I recently had a phone conversation with someone who was asking me about the importance of eye contact when networking. I answered his question with an interesting story about Richard Branson and I’d like to share that story with you here because I think it demonstrates a point that’s definitely worth remembering.
One of the many intriguing things about Richard Branson is that he has this laser-focus eye contact. When he is talking to you, he’s not looking to his left, looking to his right, or anywhere else other than directly at you–he gives you his full attention.
I remember talking with Richard, one time in particular, about kids and raising kids. I was telling him about my son, Trey, who was fifteen at the time and very sharp but not as committed to school as he could be.
Six months later, I saw Richard at a party and introduced him to my son. Branson remembered who Trey was from our previous conversation, and I have this photograph of him, where he has this laser eye contact with my son (see picture at right), and he kept that laser eye contact with Trey for three or four minutes straight while he was talking to him. All these people were around, vying for Branson’s attention, but he was completely focused on my son during their conversation. Branson wasn’t intense in terms of his speaking—he was actually very relaxed—but he was impressively intense in his focus. The only person in that room, during that three or four-minute time span, was my son. Here’s a guy who never went to college, and he was telling my son. “Go to college. I spoke to your dad! You can do better. I have faith in you!”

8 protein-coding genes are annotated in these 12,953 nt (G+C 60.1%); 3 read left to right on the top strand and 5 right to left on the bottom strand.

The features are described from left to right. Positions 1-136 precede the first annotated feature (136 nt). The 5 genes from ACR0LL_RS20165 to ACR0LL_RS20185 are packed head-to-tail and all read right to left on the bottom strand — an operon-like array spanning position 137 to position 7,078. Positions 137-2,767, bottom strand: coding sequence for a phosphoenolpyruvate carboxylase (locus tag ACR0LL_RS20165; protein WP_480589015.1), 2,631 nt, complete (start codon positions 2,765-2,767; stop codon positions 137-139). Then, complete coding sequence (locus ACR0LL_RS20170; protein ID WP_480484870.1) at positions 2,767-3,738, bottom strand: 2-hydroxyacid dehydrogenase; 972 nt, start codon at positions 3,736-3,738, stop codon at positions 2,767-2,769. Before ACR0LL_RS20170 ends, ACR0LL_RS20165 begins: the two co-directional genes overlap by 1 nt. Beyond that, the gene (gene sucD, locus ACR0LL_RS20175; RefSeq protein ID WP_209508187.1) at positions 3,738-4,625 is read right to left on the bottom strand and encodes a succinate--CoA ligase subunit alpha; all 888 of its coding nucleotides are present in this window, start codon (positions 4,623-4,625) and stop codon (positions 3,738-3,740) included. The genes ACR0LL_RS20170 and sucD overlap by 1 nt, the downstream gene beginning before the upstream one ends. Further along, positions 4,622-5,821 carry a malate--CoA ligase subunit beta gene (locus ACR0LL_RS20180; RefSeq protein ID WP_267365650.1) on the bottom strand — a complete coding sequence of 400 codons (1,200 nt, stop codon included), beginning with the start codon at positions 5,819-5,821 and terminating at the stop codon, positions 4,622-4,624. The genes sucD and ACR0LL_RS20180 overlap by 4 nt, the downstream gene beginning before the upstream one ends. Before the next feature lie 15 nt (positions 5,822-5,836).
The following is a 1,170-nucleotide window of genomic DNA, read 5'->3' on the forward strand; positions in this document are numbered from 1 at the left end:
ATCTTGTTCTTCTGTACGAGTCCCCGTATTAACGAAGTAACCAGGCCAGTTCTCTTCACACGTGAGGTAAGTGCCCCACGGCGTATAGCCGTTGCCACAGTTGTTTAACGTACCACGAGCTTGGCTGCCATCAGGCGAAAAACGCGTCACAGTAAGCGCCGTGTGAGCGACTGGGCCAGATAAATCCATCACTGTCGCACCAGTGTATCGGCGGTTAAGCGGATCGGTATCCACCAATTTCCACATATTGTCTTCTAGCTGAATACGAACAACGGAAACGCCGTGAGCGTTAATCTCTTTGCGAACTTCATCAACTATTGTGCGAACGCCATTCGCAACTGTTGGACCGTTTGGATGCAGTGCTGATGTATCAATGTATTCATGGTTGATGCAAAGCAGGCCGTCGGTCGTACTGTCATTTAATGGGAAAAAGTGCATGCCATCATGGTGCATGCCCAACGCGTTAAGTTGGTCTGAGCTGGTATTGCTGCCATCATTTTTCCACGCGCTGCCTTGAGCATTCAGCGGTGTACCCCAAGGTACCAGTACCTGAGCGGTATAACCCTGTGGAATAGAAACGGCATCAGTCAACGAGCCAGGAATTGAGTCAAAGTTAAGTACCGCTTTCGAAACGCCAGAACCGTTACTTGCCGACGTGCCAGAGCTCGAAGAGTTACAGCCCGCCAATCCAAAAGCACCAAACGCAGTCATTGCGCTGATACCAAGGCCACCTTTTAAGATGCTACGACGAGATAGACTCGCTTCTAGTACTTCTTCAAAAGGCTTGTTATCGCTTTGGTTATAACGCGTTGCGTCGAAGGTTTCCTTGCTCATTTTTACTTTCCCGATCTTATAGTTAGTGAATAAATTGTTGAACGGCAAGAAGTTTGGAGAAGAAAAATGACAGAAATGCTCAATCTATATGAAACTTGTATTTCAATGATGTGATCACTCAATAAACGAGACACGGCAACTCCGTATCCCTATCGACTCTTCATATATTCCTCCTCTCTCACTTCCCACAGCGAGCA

Now, keep in mind, Trey doesn’t get impressed by anybody (or at least, like a typical teenager, he certainly doesn’t make a habit of showing that he’s impressed–if you have teenagers, I’m sure you’re more than used to being responded to with a shrug, a bored expression, and the words “it was okay,” or “yeah, (so and so) was cool, I guess . . .” ;-)) . Actually, I don’t think my son even understood who Branson was at the time of their conversation but I asked him afterward, “What did you think of that conversation?” His very uncharacteristic response was, “That was amazing!” I’m more than confident that what really did it for Trey, what really impressed him, was how, for those few minutes, he had Branson’s undivided attention.
I’ve had a chance to see Branson several times now, and he’s just a master at giving people his undivided attention. After his conversation with Trey, when he moved to the next person, the next conversation, he gave that person his undivided attention.
The thing is, giving people your undivided attention is one of the most important things you can do in order to become a master networker, and making a concentrated effort to maintain eye contact when engaging a conversation is imperative in order to demonstrate to somebody that they are receiving your undivided attention.
So, the next time you’re networking with someone and distractions surrounding you are tempting your eyes to stray from the person you’re speaking with, think of Richard Branson and remember to keep a laser focus on the person and conversation at hand–it’s one of the things that will make you a true master.
Do you have an interesting experience about networking and eye contact? If so, share it here.